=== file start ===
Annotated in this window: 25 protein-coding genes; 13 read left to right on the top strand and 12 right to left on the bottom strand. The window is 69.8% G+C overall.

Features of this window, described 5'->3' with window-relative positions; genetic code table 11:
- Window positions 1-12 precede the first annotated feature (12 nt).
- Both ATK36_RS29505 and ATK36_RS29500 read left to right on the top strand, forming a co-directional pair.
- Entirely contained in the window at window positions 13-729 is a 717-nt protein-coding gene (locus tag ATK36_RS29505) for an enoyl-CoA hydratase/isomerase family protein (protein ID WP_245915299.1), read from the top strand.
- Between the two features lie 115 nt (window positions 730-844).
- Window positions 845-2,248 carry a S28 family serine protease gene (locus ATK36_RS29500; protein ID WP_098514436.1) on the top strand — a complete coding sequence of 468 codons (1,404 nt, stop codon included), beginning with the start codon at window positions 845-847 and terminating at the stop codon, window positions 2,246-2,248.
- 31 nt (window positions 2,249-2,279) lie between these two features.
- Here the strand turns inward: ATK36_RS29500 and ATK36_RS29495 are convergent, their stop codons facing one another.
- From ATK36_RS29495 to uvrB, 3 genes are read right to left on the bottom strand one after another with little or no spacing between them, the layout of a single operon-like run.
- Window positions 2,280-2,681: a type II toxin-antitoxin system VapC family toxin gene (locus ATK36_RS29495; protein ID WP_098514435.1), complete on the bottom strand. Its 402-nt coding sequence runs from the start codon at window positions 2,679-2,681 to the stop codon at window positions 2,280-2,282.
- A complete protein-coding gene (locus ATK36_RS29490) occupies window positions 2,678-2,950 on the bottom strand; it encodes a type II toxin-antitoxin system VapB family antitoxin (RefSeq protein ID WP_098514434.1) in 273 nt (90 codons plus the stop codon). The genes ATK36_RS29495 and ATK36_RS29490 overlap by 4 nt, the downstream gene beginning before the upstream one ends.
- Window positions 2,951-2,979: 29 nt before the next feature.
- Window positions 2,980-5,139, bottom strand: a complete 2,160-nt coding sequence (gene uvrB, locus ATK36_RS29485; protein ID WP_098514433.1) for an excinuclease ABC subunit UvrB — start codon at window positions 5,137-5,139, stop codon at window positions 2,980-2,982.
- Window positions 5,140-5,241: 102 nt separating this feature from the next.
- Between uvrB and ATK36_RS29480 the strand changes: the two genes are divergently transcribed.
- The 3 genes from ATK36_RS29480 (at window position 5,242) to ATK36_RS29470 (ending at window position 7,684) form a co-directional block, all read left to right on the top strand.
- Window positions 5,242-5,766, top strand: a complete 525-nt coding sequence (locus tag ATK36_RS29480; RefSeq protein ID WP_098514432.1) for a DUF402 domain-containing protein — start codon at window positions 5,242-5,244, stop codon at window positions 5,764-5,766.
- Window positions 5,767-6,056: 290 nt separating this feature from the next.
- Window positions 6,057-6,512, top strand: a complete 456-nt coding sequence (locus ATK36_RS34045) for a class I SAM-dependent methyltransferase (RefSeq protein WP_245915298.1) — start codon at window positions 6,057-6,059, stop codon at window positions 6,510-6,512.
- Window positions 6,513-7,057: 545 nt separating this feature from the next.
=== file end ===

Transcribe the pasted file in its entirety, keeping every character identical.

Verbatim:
Annotated in this window: 25 protein-coding genes; 13 read left to right on the top strand and 12 right to left on the bottom strand. The window is 69.8% G+C overall.

Features of this window, described 5'->3' with window-relative positions; genetic code table 11:
- Window positions 1-12 precede the first annotated feature (12 nt).
- Both ATK36_RS29505 and ATK36_RS29500 read left to right on the top strand, forming a co-directional pair.
- Entirely contained in the window at window positions 13-729 is a 717-nt protein-coding gene (locus tag ATK36_RS29505) for an enoyl-CoA hydratase/isomerase family protein (protein ID WP_245915299.1), read from the top strand.
- Between the two features lie 115 nt (window positions 730-844).
- Window positions 845-2,248 carry a S28 family serine protease gene (locus ATK36_RS29500; protein ID WP_098514436.1) on the top strand — a complete coding sequence of 468 codons (1,404 nt, stop codon included), beginning with the start codon at window positions 845-847 and terminating at the stop codon, window positions 2,246-2,248.
- 31 nt (window positions 2,249-2,279) lie between these two features.
- Here the strand turns inward: ATK36_RS29500 and ATK36_RS29495 are convergent, their stop codons facing one another.
- From ATK36_RS29495 to uvrB, 3 genes are read right to left on the bottom strand one after another with little or no spacing between them, the layout of a single operon-like run.
- Window positions 2,280-2,681: a type II toxin-antitoxin system VapC family toxin gene (locus ATK36_RS29495; protein ID WP_098514435.1), complete on the bottom strand. Its 402-nt coding sequence runs from the start codon at window positions 2,679-2,681 to the stop codon at window positions 2,280-2,282.
- A complete protein-coding gene (locus ATK36_RS29490) occupies window positions 2,678-2,950 on the bottom strand; it encodes a type II toxin-antitoxin system VapB family antitoxin (RefSeq protein ID WP_098514434.1) in 273 nt (90 codons plus the stop codon). The genes ATK36_RS29495 and ATK36_RS29490 overlap by 4 nt, the downstream gene beginning before the upstream one ends.
- Window positions 2,951-2,979: 29 nt before the next feature.
- Window positions 2,980-5,139, bottom strand: a complete 2,160-nt coding sequence (gene uvrB, locus ATK36_RS29485; protein ID WP_098514433.1) for an excinuclease ABC subunit UvrB — start codon at window positions 5,137-5,139, stop codon at window positions 2,980-2,982.
- Window positions 5,140-5,241: 102 nt separating this feature from the next.
- Between uvrB and ATK36_RS29480 the strand changes: the two genes are divergently transcribed.
- The 3 genes from ATK36_RS29480 (at window position 5,242) to ATK36_RS29470 (ending at window position 7,684) form a co-directional block, all read left to right on the top strand.
- Window positions 5,242-5,766, top strand: a complete 525-nt coding sequence (locus tag ATK36_RS29480; RefSeq protein ID WP_098514432.1) for a DUF402 domain-containing protein — start codon at window positions 5,242-5,244, stop codon at window positions 5,764-5,766.
- Window positions 5,767-6,056: 290 nt separating this feature from the next.
- Window positions 6,057-6,512, top strand: a complete 456-nt coding sequence (locus ATK36_RS34045) for a class I SAM-dependent methyltransferase (RefSeq protein WP_245915298.1) — start codon at window positions 6,057-6,059, stop codon at window positions 6,510-6,512.
- Window positions 6,513-7,057: 545 nt separating this feature from the next.